Outdoor Tuesday – Some Ontario wildflowers & plants

It is that time of year when the wildflowers start showing their beautiful flowers.  There are also some plants one needs to be mindful of when out on the trails.  Today I thought I would post about some of the plants and flowers one might find on Ontario trails.  Some of these you can even find at your local nursery to add to your garden.

The white trillium is the Ontario provincial flower.  These flowers have recently opened in some areas and are getting ready to open in other areas.  They create a beautiful blanket in the forest this time of year. You may also spot the dark purple ones as well when out and about.

One of my favourites is the star flower which typically blooms between May and June.
Another personal favourite is the bunch berry.  This produces a nice white flower in the summer and in the fall it may have little red berries in place of the flower.  You will find these in wooded areas and near bogs. 
One plant I have seen quite a bit near our place and wondered for some time what it was is the may apple.  It is one of the first plants to come up in the spring.  You will generally see these in a wooded area.  The flowers it produces are generally not visible as they appear under the leaves.  It is a small white flower that will appear.  Many of the plants will not flower each year.

Mustard garlic is another hearty wild plant that makes a fairly early showing.  This is an invasive species that is not native to North America.  You can identify mustard garlic quite often before you see it by the garlic smell in the air.  It will produce a white flower every other year.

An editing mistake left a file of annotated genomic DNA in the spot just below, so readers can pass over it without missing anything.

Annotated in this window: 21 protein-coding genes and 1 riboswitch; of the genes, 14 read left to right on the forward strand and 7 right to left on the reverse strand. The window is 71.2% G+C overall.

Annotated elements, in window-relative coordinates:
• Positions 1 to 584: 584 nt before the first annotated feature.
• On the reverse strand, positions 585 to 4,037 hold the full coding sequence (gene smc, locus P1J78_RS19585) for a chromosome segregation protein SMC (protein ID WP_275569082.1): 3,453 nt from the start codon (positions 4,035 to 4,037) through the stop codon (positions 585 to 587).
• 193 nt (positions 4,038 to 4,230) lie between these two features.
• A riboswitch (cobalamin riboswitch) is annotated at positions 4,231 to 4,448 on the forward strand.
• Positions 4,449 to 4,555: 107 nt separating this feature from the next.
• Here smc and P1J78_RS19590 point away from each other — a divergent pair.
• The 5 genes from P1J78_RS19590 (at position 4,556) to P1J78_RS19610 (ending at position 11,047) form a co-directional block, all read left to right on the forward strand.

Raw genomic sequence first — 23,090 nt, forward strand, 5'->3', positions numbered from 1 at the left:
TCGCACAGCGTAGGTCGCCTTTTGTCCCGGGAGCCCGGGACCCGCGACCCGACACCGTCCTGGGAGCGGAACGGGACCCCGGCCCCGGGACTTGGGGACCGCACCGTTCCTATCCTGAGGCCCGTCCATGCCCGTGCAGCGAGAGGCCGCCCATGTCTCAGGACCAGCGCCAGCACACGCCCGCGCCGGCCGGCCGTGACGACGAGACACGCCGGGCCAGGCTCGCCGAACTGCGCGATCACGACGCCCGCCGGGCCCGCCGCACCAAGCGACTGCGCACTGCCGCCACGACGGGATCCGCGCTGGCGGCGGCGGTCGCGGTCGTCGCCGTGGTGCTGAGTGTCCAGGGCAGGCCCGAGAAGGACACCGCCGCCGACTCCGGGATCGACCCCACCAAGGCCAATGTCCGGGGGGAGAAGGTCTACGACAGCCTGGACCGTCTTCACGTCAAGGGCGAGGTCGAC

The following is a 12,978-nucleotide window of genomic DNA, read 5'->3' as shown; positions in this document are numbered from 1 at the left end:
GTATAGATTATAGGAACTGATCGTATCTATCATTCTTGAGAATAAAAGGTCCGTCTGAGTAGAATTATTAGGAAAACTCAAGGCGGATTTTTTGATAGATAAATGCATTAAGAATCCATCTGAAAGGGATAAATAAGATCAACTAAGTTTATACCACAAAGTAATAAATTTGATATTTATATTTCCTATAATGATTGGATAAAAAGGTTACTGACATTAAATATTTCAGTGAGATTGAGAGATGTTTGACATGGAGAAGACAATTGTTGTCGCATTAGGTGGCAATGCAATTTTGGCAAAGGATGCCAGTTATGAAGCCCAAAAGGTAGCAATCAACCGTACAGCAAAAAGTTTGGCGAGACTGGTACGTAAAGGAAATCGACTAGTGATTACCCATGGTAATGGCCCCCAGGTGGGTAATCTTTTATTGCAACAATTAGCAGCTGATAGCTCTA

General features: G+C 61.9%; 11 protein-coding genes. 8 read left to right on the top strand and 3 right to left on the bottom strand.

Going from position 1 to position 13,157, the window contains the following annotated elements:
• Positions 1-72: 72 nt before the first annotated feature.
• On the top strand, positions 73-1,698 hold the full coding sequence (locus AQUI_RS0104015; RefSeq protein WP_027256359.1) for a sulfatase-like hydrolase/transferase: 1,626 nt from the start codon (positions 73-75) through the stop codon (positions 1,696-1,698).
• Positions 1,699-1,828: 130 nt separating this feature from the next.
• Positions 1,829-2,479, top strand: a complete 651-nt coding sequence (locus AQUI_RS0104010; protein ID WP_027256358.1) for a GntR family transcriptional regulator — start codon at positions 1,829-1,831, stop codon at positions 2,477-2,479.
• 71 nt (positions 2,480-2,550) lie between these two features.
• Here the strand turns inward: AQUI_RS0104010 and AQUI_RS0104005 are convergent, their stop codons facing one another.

The marsh marigold is a nice bright yellow in the spring.  It is a welcome bit of colour after the winter months.  You will find these on the edge of streams and rivers, in marsh areas and areas that were once marsh.
Some plants to watch out for on the trails are:
Blood root, this is now up and can give you a scab like sore on your skin if touched.
Poison ivy can leave you very itchy and create a rash.  This is identifiable by its three leaves.
Poison oak is another 3 leaf plant and will create a similar reaction as poison ivy.
What is your favourite wildflower?  Have fun trying to identify some of these out on the trails.
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6 thoughts on “Outdoor Tuesday – Some Ontario wildflowers & plants

  1. Love the delicate star flower…we also have trillium flowers here but I've never seen the pretty purple one!
    Glad you pointed out the dangerous ones!


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